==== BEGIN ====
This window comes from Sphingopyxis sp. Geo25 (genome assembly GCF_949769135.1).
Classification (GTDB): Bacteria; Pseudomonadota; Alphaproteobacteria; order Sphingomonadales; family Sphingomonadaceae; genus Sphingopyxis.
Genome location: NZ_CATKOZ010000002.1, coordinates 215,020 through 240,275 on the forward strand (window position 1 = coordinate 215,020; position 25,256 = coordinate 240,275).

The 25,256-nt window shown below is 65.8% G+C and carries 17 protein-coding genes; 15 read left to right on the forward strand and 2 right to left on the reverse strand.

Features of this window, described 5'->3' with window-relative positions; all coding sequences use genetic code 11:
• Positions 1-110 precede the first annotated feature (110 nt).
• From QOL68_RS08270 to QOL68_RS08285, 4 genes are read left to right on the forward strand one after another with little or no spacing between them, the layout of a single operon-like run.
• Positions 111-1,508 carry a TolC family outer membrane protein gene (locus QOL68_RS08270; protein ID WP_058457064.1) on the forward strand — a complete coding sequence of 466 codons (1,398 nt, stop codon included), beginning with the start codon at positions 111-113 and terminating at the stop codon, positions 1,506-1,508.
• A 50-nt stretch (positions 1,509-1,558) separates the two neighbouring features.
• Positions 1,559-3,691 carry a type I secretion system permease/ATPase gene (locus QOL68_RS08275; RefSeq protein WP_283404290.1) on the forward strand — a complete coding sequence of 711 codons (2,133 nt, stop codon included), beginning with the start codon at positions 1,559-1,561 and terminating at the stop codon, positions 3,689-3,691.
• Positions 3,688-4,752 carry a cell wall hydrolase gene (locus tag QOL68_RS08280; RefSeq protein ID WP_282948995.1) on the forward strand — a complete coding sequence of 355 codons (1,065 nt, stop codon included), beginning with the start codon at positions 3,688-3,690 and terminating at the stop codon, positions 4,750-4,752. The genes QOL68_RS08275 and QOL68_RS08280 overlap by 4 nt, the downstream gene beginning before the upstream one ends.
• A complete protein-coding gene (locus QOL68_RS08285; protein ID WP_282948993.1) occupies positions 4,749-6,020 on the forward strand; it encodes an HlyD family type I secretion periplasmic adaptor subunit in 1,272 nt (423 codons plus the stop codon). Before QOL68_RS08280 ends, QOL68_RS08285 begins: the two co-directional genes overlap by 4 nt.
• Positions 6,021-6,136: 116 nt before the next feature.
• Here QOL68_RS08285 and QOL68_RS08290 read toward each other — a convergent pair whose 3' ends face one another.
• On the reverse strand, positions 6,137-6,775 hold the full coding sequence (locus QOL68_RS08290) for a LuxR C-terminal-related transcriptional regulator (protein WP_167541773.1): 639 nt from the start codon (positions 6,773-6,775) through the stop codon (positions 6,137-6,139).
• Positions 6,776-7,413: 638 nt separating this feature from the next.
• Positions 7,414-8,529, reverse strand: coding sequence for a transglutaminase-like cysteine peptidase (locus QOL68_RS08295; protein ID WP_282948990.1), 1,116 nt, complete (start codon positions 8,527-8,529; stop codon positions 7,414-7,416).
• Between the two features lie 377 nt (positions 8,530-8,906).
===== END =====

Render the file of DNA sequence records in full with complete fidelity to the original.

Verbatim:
This window comes from Sphingopyxis sp. Geo25 (genome assembly GCF_949769135.1).
Classification (GTDB): Bacteria; Pseudomonadota; Alphaproteobacteria; order Sphingomonadales; family Sphingomonadaceae; genus Sphingopyxis.
Genome location: NZ_CATKOZ010000002.1, coordinates 215,020 through 240,275 on the forward strand (window position 1 = coordinate 215,020; position 25,256 = coordinate 240,275).

The 25,256-nt window shown below is 65.8% G+C and carries 17 protein-coding genes; 15 read left to right on the forward strand and 2 right to left on the reverse strand.

Features of this window, described 5'->3' with window-relative positions; all coding sequences use genetic code 11:
• Positions 1-110 precede the first annotated feature (110 nt).
• From QOL68_RS08270 to QOL68_RS08285, 4 genes are read left to right on the forward strand one after another with little or no spacing between them, the layout of a single operon-like run.
• Positions 111-1,508 carry a TolC family outer membrane protein gene (locus QOL68_RS08270; protein ID WP_058457064.1) on the forward strand — a complete coding sequence of 466 codons (1,398 nt, stop codon included), beginning with the start codon at positions 111-113 and terminating at the stop codon, positions 1,506-1,508.
• A 50-nt stretch (positions 1,509-1,558) separates the two neighbouring features.
• Positions 1,559-3,691 carry a type I secretion system permease/ATPase gene (locus QOL68_RS08275; RefSeq protein WP_283404290.1) on the forward strand — a complete coding sequence of 711 codons (2,133 nt, stop codon included), beginning with the start codon at positions 1,559-1,561 and terminating at the stop codon, positions 3,689-3,691.
• Positions 3,688-4,752 carry a cell wall hydrolase gene (locus tag QOL68_RS08280; RefSeq protein ID WP_282948995.1) on the forward strand — a complete coding sequence of 355 codons (1,065 nt, stop codon included), beginning with the start codon at positions 3,688-3,690 and terminating at the stop codon, positions 4,750-4,752. The genes QOL68_RS08275 and QOL68_RS08280 overlap by 4 nt, the downstream gene beginning before the upstream one ends.
• A complete protein-coding gene (locus QOL68_RS08285; protein ID WP_282948993.1) occupies positions 4,749-6,020 on the forward strand; it encodes an HlyD family type I secretion periplasmic adaptor subunit in 1,272 nt (423 codons plus the stop codon). Before QOL68_RS08280 ends, QOL68_RS08285 begins: the two co-directional genes overlap by 4 nt.
• Positions 6,021-6,136: 116 nt before the next feature.
• Here QOL68_RS08285 and QOL68_RS08290 read toward each other — a convergent pair whose 3' ends face one another.
• On the reverse strand, positions 6,137-6,775 hold the full coding sequence (locus QOL68_RS08290) for a LuxR C-terminal-related transcriptional regulator (protein WP_167541773.1): 639 nt from the start codon (positions 6,773-6,775) through the stop codon (positions 6,137-6,139).
• Positions 6,776-7,413: 638 nt separating this feature from the next.
• Positions 7,414-8,529, reverse strand: coding sequence for a transglutaminase-like cysteine peptidase (locus QOL68_RS08295; protein ID WP_282948990.1), 1,116 nt, complete (start codon positions 8,527-8,529; stop codon positions 7,414-7,416).
• Between the two features lie 377 nt (positions 8,530-8,906).